Published: 06/01/2005, Volume II5, No. 5937 Page 15
HSJ columnist Noel Plumridge, a former trust finance director, is sceptical about SHAs that claim they will be able to break even despite massive overspends.
'There is an apparent inconsistency between the total current deficits and the break-even projections, ' he says. 'It would be interesting to know how this will be achieved.
'Are there some big reserves at the centre that people are relying on? They can't use capital, which is the traditional route; partly because the rules have changed, but also because the national programme for IT has spent much of the capital money already.
'Either some of these SHAs are going to do something heroic in the next four months, or they have a huge amount of money in their back pocket. And perhaps a further possibility is that some are just saying they are going to break even for form's sake.' Service cuts will be needed in many trusts if they are going to break even. 'What are they foregoing along the way?
Using a reserve to plug the gap carries an opportunity cost: they could have done something with that money.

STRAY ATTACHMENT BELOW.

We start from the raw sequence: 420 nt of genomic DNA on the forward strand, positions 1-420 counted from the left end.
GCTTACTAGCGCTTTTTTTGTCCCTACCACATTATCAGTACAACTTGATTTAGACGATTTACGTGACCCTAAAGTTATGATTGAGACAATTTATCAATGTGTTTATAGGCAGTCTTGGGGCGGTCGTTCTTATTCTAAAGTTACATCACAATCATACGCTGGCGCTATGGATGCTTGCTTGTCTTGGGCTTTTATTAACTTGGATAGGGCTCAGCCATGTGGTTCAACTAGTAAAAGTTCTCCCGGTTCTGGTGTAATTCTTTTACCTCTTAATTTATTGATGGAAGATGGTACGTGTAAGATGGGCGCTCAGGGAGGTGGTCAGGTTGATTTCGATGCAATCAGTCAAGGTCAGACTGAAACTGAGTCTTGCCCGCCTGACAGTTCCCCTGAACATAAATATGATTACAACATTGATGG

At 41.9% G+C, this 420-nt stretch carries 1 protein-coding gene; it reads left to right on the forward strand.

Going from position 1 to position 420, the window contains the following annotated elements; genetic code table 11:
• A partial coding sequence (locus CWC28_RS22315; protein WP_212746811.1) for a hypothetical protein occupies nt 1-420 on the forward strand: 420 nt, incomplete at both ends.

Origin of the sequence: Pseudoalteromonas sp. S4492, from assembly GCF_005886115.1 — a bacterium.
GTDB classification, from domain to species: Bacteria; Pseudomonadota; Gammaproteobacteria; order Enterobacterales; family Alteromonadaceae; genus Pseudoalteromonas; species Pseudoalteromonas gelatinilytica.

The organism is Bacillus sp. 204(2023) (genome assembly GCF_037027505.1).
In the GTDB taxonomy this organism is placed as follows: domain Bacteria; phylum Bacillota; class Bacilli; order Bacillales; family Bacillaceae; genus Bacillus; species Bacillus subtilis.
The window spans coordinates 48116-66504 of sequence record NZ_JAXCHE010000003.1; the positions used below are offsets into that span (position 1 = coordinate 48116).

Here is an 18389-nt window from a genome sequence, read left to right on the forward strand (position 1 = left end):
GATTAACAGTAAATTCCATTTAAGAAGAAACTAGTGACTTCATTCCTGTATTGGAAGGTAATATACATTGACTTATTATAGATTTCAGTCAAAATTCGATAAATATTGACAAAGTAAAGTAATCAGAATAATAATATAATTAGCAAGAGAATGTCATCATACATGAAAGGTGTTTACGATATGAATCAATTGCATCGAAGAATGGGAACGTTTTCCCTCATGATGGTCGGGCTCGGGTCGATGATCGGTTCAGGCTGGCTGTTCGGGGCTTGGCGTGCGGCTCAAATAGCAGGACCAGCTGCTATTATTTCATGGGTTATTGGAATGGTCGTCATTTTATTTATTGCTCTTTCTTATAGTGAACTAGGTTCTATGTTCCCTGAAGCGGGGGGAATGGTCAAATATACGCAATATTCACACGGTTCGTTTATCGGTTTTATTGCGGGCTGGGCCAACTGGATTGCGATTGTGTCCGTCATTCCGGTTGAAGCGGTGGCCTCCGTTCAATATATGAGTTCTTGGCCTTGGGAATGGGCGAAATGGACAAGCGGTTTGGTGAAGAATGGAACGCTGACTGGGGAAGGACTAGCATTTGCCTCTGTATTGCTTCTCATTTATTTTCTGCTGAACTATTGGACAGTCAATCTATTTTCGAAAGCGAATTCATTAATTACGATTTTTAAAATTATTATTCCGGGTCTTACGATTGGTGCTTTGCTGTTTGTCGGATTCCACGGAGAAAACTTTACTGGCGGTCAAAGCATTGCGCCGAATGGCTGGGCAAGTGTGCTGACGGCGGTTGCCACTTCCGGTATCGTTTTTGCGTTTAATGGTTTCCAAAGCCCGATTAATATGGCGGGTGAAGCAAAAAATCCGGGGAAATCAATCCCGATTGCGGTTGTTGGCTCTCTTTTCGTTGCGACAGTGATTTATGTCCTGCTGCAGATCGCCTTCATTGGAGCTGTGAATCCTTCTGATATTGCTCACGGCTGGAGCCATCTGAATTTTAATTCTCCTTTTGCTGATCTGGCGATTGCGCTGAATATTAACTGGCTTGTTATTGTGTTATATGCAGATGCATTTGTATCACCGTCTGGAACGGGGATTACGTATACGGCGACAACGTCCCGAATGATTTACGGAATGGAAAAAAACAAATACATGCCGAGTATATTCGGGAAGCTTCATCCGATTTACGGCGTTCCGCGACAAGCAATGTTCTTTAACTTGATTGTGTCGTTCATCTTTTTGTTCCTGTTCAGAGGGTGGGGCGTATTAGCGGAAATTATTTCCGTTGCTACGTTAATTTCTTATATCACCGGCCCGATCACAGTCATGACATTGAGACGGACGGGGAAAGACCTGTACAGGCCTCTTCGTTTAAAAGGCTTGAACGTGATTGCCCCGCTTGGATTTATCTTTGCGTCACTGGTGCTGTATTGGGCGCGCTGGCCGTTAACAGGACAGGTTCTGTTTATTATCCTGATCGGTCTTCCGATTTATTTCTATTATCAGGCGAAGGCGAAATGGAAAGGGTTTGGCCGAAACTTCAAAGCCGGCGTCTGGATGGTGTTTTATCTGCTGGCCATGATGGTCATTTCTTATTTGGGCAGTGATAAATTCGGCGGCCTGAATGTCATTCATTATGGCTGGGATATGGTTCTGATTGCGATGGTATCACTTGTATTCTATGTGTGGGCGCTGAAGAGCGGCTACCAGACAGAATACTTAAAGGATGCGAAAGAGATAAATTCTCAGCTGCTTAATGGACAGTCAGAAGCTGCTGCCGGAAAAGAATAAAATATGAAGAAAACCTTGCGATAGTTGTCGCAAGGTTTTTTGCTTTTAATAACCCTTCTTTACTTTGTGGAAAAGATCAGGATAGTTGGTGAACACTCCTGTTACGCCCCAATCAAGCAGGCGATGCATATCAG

'At trust level there are some budgets that can be held back: building maintenance or training, for instance.' Mr Plumridge points out that there is much more national consistency to the financial problems than last year.
'Southern English authorities have always caused trouble, but now the same pressures are emerging in East Anglia and across the Midlands, ' he says.
'Everyone is saying that the consultant contract is costing much more than planned. The new general medical services contract is also costing more than we planned. There is serious pay inflation right across the scene.' 'There is an emerging pattern of acute trusts, and especially firstwave foundation trusts, reporting more activity than in the past because they expect to get paid for it.
'In previous years, most of southern England was in financial trouble. Now the pressure is popping up here, there and everywhere.'